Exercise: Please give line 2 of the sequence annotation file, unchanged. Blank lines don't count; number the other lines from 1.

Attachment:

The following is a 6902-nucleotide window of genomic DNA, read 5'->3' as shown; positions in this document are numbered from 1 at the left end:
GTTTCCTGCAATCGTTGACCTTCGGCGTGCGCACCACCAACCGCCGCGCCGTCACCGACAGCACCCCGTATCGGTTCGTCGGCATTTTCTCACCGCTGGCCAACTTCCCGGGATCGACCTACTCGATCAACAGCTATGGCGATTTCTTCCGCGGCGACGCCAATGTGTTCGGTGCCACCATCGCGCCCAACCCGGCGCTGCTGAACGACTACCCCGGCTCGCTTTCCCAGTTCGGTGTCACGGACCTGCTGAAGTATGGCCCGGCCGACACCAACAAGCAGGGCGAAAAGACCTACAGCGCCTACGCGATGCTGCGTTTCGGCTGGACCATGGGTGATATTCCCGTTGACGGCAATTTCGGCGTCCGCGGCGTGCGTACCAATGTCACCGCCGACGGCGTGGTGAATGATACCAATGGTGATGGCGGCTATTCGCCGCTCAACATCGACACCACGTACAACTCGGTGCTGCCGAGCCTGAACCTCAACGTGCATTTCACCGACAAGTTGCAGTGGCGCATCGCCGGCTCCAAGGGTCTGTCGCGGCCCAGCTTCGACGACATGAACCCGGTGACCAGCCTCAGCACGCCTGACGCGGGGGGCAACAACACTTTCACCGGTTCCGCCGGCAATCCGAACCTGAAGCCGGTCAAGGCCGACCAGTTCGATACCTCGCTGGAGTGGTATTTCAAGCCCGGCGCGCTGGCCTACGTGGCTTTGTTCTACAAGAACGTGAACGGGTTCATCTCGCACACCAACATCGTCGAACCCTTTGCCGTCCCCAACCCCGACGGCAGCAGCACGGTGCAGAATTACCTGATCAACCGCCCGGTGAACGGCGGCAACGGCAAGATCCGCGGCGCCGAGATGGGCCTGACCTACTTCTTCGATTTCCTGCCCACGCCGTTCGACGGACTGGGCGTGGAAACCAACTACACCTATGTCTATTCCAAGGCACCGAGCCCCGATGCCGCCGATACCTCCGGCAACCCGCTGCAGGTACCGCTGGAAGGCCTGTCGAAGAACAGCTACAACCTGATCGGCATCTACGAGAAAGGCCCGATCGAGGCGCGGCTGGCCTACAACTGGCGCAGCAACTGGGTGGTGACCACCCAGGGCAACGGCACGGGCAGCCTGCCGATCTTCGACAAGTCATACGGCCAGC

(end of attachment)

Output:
GTTTCCTGCAATCGTTGACCTTCGGCGTGCGCACCACCAACCGCCGCGCCGTCACCGACAGCACCCCGTATCGGTTCGTCGGCATTTTCTCACCGCTGGCCAACTTCCCGGGATCGACCTACTCGATCAACAGCTATGGCGATTTCTTCCGCGGCGACGCCAATGTGTTCGGTGCCACCATCGCGCCCAACCCGGCGCTGCTGAACGACTACCCCGGCTCGCTTTCCCAGTTCGGTGTCACGGACCTGCTGAAGTATGGCCCGGCCGACACCAACAAGCAGGGCGAAAAGACCTACAGCGCCTACGCGATGCTGCGTTTCGGCTGGACCATGGGTGATATTCCCGTTGACGGCAATTTCGGCGTCCGCGGCGTGCGTACCAATGTCACCGCCGACGGCGTGGTGAATGATACCAATGGTGATGGCGGCTATTCGCCGCTCAACATCGACACCACGTACAACTCGGTGCTGCCGAGCCTGAACCTCAACGTGCATTTCACCGACAAGTTGCAGTGGCGCATCGCCGGCTCCAAGGGTCTGTCGCGGCCCAGCTTCGACGACATGAACCCGGTGACCAGCCTCAGCACGCCTGACGCGGGGGGCAACAACACTTTCACCGGTTCCGCCGGCAATCCGAACCTGAAGCCGGTCAAGGCCGACCAGTTCGATACCTCGCTGGAGTGGTATTTCAAGCCCGGCGCGCTGGCCTACGTGGCTTTGTTCTACAAGAACGTGAACGGGTTCATCTCGCACACCAACATCGTCGAACCCTTTGCCGTCCCCAACCCCGACGGCAGCAGCACGGTGCAGAATTACCTGATCAACCGCCCGGTGAACGGCGGCAACGGCAAGATCCGCGGCGCCGAGATGGGCCTGACCTACTTCTTCGATTTCCTGCCCACGCCGTTCGACGGACTGGGCGTGGAAACCAACTACACCTATGTCTATTCCAAGGCACCGAGCCCCGATGCCGCCGATACCTCCGGCAACCCGCTGCAGGTACCGCTGGAAGGCCTGTCGAAGAACAGCTACAACCTGATCGGCATCTACGAGAAAGGCCCGATCGAGGCGCGGCTGGCCTACAACTGGCGCAGCAACTGGGTGGTGACCACCCAGGGCAACGGCACGGGCAGCCTGCCGATCTTCGACAAGTCATACGGCCAGC